Yvonne Korshak reviews Off-Broadway, Broadway, Film and Art

Tag: Laura Braza

Review | The Notebook of Trigorin by Tennessee Williams | a Free Adaptation of The Seagull by Anton Chekhov | Translated by Ann Dunnigan | Directed by Laura Braza | Attic Theater Company

Whatever Williams may have worked out for himself in this 1981 exercise of adaptation, he didn’t do Chekhov any good, much as he admired the Russian playwright.  Evidently it was important to Williams to write this play it but it’s of interest mainly to those with an active concern with theater history  — in that these are two very great playwrights and it could be said anything they did is of interest.

The play — Chekhov pure or filtered through Williams — is a web of unrequited love.  The characters gather on the estate of Sorin, brother of the famous actress Arkadina, who has come to vacation there with her lover Trigorin.  He is a successful and conventional writer, a foil for Konstantin, Arkadina’s son who, with his passionate, youthful belief in a need for “new forms” for literature, is staging his avant-garde play on an improvised outdoor stage.  Konstantin is in love with his actress, Nina who, in short order, falls in love with Trigorin (which might leave Konstantin available for Masha, the Steward’s daughter, who loves him passionately but it won’t happen).

The drama of the powerful first act of The Seagull — and it retains some of its power here — centers around Konstantin’s desire for his mother’s praise, attention and respect, and her laughing dismissal of his play which she finds absurd, with its all talk no action.  “Ah,” she whispers with amused irony to her worldly companion Trigorin, “recitative.”  Chekhov in this episode gave us great talk and action — and we did not need Masha to tell us before hand, as she does in Williams’ adaptation, that Arkadina “will despise the play this evening and make no secret of it.”  Here, as elsewhere, what Chekhov implies, Williams highlights with a magic marker.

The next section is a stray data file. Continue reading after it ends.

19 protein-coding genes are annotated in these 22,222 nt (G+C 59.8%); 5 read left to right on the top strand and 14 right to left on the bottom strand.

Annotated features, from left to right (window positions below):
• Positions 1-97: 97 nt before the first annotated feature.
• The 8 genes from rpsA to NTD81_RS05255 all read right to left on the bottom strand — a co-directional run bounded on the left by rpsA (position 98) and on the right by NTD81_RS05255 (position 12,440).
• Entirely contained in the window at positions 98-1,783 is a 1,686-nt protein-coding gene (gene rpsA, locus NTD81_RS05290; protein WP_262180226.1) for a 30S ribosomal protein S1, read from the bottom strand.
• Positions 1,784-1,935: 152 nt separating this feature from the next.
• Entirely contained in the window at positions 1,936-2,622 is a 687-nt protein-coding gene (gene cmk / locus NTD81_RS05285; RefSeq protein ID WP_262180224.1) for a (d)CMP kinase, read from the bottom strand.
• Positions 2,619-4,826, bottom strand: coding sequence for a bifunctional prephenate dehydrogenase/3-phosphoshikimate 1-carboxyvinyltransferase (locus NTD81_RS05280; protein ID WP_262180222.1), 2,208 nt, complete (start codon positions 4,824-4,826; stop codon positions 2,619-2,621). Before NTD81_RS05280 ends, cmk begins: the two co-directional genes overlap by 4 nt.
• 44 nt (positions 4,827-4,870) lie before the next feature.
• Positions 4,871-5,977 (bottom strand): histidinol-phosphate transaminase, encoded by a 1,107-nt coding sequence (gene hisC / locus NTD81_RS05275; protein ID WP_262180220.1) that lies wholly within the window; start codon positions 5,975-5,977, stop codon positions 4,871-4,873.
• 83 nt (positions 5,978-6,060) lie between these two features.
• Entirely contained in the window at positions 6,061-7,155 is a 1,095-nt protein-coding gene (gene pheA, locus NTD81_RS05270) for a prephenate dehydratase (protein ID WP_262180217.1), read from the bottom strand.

Williams pushes hard to cast light on the fascinatingly equivocal relationship Chekhov created between Arkadina and Trigorin.  What is the nature of their bond?  Trigorin chafes at its restraints yet they remain together, his fling with Nina, and the baby produced from it, notwithstanding.  Williams responds to the ambiguities by making Trigorin bisexual, inserting flings with men as well as that with Nina, a characterization that in the context seems forced and somewhat implausible.

In Chekhov’s play, Dr. Dorm is a loving personality who, as a nature romantic, assigns passionate longings to the power of the nearby lake.  Dorn, in Chekhov, is a ray of hope amidst the bevy of dysfunctional characters.  In keeping with his own tragic vision, Williams’ turns him into a heartless misogynist.

The earlier part of The Notebook of Trigorin has more the feel and flavor of Chekhov, and as the play progresses Williams’ tragic sensibility and vision of characters living in a world of their own illusions become more dominant.  As in the characters of Trigorin and Dorn, this produces distracting disjunctions.  Williams pulls a rabbit out of the hat at the very end in a grand gesture by Arkadina.  It’s wondrously theatrical, and the one point where, for a moment, I felt Williams has actually improved on Chekhov, until I realized that Arkadina, narcissistic but in touch, would not have done it:  Blanche Dubois of Streetcar Named Desire might well have.

Michael Schantz conveys the confidence, and underlying agitation of Trigorin, the successful author and alluring man.  Jeremy Lawrence is amusing and touching as the estate owner, Sorin, who confronts in old age his failure to achieve his two goals:  to marry and to be a writer.